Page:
Saturday, May 2, 2015

ISIS and The Why

Review by Bill Doughty

A new book about the self-proclaimed Islamic State explains who and what is behind the violent jihadists – when, where and how they came to power and, perhaps most importantly, why they exist.

The Why is one of the most intriguing insights in "ISIS: The State of Terror" by Jessica Stern and J.M. Berger (2015, HarperCollins).

As with some other ultra-fundamentalist groups, the terrorists of ISIS/ISIL, like al Qaeda and the Taliban, have a persecution complex and see the world in polarized good-and-evil, black and white terms.  They believe in the need to purify the world before armageddon and the apocalypse – "the final hour" or "end times."
"ISIS has begun to evoke the apocalyptic tradition much more explicitly, through actions as well as words ... While Muslim apocalyptic thought is diverse and complex, most narratives contain some elements that would be easily recognized by Christians and Jews: at an undetermined time in the future the world will end, a messianic figure will return to the earth, and God will pass judgment on all people, justly relegating some to heaven and some to hell."
Jessica Stern
In Chapter 10, "The Coming Final Battle?," the authors explain the concept of belief in the Mahdi (The Guided One), expected to appear before the Day of Judgment, according to some believers (83 percent of people in Afghanistan; 72 percent in Iraq, as reported by the Pew Research Center).

Stern and Berger write, "For both Sunnis and Shi'ites, the Mahdi's role is, in part, to end the disunity of the Muslim community and to prepare for the second coming of Jesus Christ, who is understood to be a prophet in Islam." In a fascinating cover profile of ISIS in the March 2015 issue of The Atlantic, Graeme Wood discusses the Prophetic narration that claims Jesus as "the second-most-revered prophet in Islam," who will return to "lead the Muslims to victory."

Why the extreme and gory violence, including crucifixion and beheadings?

The answer may be in what author Mark Juergensmeyer calls "ancient religious rites of sacrifice" and martyrdom. In his pre-9/11 book, "Terror in the Mind of God: The Global Rise of Terrorism" (University of California Press, 2000), Juergensmeyer mirrors arguments made by the authors of "ISIS" fifteen years later: Persecution complex, belief in moral superiority, and a call for sacrifice resulting in a form of martyrdom.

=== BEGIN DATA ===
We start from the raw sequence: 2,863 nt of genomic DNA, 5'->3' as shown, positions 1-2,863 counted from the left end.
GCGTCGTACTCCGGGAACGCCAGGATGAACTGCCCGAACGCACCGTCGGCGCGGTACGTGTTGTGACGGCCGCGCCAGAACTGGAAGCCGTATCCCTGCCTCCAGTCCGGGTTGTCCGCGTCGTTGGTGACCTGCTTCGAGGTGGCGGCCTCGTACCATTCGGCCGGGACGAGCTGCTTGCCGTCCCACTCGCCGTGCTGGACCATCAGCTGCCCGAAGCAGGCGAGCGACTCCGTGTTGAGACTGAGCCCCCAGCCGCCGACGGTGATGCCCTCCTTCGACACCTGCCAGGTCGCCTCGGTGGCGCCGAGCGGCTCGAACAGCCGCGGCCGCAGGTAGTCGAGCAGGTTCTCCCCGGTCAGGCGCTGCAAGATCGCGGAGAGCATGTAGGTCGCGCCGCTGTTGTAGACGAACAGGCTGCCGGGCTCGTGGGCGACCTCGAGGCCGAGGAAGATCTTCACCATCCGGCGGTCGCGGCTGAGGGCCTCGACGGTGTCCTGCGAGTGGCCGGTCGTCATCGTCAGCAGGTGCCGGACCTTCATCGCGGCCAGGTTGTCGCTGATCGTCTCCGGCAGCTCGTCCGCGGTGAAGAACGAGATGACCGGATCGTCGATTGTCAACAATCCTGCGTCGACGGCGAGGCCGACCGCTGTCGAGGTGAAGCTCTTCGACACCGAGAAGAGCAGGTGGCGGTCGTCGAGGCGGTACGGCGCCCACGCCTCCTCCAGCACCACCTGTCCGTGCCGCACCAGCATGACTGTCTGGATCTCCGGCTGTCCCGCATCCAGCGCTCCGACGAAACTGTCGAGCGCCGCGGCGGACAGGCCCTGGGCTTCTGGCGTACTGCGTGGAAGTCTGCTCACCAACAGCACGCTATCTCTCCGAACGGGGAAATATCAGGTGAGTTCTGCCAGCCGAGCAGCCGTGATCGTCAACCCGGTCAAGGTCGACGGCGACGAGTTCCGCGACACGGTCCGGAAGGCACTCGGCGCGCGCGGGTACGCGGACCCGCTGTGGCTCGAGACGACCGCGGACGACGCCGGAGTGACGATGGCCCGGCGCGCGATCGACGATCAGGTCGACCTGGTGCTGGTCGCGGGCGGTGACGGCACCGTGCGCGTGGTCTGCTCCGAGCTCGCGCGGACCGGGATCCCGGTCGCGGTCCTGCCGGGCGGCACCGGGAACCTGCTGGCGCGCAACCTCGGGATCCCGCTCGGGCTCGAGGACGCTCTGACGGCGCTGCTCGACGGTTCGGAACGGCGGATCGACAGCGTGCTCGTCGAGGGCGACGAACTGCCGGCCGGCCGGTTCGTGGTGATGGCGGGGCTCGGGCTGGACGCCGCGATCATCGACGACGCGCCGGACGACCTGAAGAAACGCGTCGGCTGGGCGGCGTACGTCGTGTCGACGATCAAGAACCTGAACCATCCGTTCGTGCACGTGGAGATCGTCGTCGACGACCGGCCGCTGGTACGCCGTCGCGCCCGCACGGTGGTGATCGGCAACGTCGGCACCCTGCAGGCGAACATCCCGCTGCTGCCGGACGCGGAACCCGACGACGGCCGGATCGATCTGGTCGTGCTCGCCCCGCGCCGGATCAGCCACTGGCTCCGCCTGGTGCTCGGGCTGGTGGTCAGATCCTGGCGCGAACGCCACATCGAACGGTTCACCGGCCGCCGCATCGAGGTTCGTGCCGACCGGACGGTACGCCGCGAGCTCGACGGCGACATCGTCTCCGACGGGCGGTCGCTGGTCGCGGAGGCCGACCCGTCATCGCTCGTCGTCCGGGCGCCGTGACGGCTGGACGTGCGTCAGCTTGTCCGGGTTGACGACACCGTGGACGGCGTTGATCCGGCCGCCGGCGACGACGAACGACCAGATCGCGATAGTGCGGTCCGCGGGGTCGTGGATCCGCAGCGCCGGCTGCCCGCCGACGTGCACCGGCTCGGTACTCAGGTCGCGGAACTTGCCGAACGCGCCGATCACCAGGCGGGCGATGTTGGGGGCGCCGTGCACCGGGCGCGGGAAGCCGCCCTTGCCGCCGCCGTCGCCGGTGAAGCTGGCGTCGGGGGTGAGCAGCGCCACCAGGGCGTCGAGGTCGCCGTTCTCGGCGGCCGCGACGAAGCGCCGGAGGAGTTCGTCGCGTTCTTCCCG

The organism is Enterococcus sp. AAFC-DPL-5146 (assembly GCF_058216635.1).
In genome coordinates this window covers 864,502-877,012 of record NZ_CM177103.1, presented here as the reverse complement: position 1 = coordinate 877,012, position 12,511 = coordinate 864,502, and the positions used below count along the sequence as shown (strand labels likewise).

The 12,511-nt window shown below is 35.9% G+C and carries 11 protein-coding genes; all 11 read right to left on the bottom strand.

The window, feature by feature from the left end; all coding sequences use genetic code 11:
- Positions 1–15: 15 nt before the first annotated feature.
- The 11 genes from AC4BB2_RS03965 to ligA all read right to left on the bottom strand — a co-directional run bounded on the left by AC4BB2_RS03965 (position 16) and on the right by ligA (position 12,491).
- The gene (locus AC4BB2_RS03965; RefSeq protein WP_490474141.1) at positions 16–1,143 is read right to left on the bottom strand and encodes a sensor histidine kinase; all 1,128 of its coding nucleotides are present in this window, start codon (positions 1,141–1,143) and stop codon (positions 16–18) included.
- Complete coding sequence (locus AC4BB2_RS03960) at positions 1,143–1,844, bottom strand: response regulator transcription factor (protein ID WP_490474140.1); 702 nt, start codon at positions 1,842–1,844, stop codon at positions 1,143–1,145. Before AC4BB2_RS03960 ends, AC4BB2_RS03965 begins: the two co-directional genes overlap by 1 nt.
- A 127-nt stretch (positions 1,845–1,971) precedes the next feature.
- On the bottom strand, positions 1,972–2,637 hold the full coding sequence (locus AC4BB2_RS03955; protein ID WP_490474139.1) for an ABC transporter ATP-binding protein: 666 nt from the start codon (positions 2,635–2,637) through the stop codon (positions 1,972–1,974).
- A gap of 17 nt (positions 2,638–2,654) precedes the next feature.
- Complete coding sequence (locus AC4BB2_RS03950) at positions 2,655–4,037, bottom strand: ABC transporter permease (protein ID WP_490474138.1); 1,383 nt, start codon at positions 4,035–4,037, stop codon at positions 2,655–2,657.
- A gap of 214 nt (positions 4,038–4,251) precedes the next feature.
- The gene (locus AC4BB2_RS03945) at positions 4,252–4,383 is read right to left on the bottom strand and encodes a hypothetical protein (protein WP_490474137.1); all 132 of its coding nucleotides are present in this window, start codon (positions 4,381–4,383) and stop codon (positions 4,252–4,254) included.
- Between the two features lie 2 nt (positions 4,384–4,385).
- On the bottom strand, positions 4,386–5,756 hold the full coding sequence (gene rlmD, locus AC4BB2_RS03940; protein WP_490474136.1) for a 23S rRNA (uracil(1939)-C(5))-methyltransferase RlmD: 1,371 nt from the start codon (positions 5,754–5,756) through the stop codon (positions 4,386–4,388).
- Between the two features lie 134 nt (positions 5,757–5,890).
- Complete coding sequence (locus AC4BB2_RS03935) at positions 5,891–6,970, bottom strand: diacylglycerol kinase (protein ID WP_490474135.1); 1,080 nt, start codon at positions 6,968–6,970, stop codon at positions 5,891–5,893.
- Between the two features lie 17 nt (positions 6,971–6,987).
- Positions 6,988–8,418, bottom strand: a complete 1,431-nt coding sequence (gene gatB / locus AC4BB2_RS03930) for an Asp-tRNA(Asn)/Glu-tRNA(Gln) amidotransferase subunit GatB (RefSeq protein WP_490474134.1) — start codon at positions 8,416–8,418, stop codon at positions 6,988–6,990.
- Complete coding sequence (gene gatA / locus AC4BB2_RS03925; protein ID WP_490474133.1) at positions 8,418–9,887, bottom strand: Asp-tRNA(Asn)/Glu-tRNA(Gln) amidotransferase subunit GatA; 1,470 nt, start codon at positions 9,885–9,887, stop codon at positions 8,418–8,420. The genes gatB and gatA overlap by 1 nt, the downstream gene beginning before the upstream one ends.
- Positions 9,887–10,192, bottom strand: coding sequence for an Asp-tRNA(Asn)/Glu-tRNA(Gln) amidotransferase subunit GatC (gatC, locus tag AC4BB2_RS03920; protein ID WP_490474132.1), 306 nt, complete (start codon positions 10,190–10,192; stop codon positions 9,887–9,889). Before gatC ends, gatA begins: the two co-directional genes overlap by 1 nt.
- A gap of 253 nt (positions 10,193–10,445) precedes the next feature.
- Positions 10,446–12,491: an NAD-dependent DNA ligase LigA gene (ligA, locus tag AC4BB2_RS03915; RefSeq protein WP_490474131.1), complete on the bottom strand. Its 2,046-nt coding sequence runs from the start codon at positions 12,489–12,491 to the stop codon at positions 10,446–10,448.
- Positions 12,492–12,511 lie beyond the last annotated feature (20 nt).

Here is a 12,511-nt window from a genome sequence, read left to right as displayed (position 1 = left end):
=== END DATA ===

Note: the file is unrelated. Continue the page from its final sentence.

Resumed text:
"There is some evidence that ancient religious rites of sacrifice, like the destruction involved in modern-day terrorism, were performances involving the murder of living beings. The later domestication of sacrifice in evolved forms of religious practice, such as the Christian ritual of the Eucharist, masked the fact that in most early forms of sacrifice a real animal – in some cases a human – offered its life on a sacred chopping block, an altar. In the Hebrew Bible, which is sacred to Jews, Christians and Muslims, the book of Leviticus gives a detailed guide for preparing animals for sacrificial slaughter. The very architecture of ancient Israeli temples reflected the centrality of the sacrificial event. The Vedic Agnicayana ritual, some three thousand years old and probably the most ancient ritual still performed today, involves the construction of an elaborate altar for sacrificial ritual, which some claim was originally a human sacrifice. This was certainly so at the other side of the world at the time of the ancient Aztec empire, when conquered soldiers were treated royally in preparation for their role in the sacrificial rite. Then they were set upon with knives ..."
Juergensmeyer shows the similarity of beliefs in Osama bin Laden's interpretation of Islam, Timothy McVeigh's association with Christian Identity White Supremacy, and Shoko Asahara's Aum Shinrikyo cult's armageddon terrorism. There are uncanny links to persecution complex, blind belief and various forms of millenarism through homegrown and international terrorist groups. Our former enemies in World War II also held messianic beliefs and feelings of persecution which may have fueled atrocities in that war.

While evidence shows that most Muslims around the world reject ISIS, there is a danger, according to the authors, in ignoring the strong beliefs held by "true believer" jihadist extremists, who think behavior such as beheadings, slavery, and sexual assaults and other cruelty toward women is ordained, based on their faith and interpretation of a written word or "law."

If that helps explain The Why, what about The How in dealing with the people rallying behind the black and white flags? How should we combat the threat of ISIS/ISIL? 

Graeme Wood takes a pessimistic view:

"Ideological tools may convince some potential converts that the group's message is false, and military tools can limit its horrors. But for an organization as impervious to persuasion as the Islamic State, few measures short of these will matter, and the war may be a long one, even it fit doesn't last until the end of time," he concludes.

Stern and Berger provide suggestions including ostracism and an outright siege to let them rot, countering through social media, not taking the bait when provoked, and insisting on a nuanced educated conviction in our approach – not interpreting things in black-and-white. 

"Empathy is the antidote to human cruelty," they advise.

So is education, science, reading and critical thinking.

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